Increasing stress on a shrinking resource
Did you know that unchecked soil erosion and salinisation tipped many long-gone cultures and civilisations into irreversible decline?
Soils are subject to many threats, affecting their ability to provide ecosystem services. As well as the historic and current threats, soils are also vulnerable to future climate change. Rising temperatures can reduce soil organic matter, weaken soil structure, and increase erodibility. Increased variability and intensity of rainfall, as in more frequent and severe storms, increase its erosivity. Lower annual rainfalls may increase the need for irrigation and the potential risk of soil salinisation.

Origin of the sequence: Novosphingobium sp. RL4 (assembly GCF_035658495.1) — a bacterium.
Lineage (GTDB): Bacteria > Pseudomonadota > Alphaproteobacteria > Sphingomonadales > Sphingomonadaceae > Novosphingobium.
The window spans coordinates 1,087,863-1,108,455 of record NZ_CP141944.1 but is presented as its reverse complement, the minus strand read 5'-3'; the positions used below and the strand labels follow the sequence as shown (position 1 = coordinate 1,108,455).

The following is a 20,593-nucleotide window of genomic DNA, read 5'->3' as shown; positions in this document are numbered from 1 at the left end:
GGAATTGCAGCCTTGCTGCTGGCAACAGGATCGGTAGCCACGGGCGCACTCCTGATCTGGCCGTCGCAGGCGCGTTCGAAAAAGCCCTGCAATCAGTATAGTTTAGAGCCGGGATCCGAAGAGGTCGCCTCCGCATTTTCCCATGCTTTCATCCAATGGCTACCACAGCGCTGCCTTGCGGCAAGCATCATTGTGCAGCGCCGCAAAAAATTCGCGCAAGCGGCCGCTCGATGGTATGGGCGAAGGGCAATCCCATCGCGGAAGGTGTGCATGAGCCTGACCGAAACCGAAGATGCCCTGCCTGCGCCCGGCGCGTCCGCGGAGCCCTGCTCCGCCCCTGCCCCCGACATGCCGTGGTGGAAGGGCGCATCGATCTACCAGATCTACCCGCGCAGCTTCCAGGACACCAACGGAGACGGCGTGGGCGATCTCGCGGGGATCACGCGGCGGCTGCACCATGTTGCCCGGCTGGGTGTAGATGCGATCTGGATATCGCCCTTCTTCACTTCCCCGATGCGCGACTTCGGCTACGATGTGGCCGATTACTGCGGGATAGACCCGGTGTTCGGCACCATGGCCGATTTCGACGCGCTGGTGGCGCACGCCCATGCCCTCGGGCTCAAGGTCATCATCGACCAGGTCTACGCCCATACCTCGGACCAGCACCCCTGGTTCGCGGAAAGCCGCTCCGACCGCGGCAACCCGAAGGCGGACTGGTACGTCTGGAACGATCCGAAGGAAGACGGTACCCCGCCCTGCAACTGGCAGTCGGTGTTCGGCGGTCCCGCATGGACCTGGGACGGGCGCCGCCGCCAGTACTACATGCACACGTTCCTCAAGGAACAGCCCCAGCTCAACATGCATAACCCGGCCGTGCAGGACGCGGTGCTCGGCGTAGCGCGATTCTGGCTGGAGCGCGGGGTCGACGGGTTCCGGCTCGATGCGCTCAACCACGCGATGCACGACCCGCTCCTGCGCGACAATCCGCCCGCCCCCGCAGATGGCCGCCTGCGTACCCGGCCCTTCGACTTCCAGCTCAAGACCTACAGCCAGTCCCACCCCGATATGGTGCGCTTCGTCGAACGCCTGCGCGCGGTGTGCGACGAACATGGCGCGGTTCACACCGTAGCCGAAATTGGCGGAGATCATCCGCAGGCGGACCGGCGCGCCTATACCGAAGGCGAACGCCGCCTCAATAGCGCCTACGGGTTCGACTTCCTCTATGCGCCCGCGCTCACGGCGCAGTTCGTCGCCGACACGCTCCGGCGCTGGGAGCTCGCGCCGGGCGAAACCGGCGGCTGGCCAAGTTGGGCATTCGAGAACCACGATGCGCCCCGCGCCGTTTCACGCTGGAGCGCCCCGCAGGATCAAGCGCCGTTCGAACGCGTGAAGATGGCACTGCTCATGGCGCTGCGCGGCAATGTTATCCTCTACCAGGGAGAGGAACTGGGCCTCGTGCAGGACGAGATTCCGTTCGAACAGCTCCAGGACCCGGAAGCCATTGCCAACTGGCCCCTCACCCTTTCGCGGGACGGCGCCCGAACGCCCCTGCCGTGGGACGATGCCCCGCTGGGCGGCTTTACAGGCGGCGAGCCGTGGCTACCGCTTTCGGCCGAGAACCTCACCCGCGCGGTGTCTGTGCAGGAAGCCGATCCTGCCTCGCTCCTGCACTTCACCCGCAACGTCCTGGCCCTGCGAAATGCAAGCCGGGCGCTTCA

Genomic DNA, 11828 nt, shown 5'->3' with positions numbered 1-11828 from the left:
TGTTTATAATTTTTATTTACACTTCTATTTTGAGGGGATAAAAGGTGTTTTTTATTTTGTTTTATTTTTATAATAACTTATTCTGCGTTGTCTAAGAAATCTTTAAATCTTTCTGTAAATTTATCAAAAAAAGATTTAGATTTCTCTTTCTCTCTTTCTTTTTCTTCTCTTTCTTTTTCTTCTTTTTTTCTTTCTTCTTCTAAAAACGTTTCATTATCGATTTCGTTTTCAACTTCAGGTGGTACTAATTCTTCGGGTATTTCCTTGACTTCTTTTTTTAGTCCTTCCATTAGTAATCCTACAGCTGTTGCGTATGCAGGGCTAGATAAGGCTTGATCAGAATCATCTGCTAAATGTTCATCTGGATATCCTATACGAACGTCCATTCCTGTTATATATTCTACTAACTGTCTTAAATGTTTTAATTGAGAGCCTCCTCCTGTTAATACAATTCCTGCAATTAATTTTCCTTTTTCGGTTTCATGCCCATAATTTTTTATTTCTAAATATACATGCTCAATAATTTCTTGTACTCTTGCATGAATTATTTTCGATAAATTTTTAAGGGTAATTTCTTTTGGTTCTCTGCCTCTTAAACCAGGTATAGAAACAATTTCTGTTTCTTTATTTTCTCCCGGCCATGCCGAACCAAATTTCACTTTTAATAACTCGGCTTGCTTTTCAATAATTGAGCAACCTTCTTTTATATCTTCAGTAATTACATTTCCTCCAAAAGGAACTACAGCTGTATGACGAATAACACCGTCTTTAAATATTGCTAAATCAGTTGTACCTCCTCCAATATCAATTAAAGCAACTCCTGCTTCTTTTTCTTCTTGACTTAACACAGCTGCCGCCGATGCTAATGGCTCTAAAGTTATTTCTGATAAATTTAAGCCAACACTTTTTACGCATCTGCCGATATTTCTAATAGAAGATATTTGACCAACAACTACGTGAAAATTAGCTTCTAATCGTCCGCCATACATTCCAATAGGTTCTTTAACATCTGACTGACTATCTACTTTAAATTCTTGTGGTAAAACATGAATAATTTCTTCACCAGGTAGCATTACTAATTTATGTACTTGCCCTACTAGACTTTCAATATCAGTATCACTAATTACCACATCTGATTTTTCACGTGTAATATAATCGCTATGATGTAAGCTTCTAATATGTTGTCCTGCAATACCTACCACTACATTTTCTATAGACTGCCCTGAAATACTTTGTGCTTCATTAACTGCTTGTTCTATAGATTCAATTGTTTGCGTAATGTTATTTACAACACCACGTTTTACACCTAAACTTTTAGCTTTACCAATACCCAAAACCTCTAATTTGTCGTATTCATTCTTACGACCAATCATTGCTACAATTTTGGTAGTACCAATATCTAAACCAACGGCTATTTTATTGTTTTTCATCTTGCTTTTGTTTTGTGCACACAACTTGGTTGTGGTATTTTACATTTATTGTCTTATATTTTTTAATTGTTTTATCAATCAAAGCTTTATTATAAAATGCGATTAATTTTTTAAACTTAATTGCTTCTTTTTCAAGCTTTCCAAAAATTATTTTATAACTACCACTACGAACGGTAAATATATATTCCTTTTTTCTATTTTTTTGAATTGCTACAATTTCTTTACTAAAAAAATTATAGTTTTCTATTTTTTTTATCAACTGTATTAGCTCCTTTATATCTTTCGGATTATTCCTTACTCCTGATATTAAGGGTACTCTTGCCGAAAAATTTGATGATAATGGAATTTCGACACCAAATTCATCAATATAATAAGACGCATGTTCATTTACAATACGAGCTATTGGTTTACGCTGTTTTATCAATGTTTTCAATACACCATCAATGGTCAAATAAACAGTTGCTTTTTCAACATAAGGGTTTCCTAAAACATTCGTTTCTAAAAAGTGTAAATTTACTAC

Many national governments and multilateral organisations appreciate the value and vulnerability of soils. They often have defined soil conservation and protection policies, but such policies may not always be rigorously applied. We are losing productive soils all of the time, and so soil protection policies need vigorous implementation at all scales. As well as the pragmatic, there are non-material incentives to good land husbandry, as soils are esteemed aesthetically and ethically in various faiths, cultures and mythologies.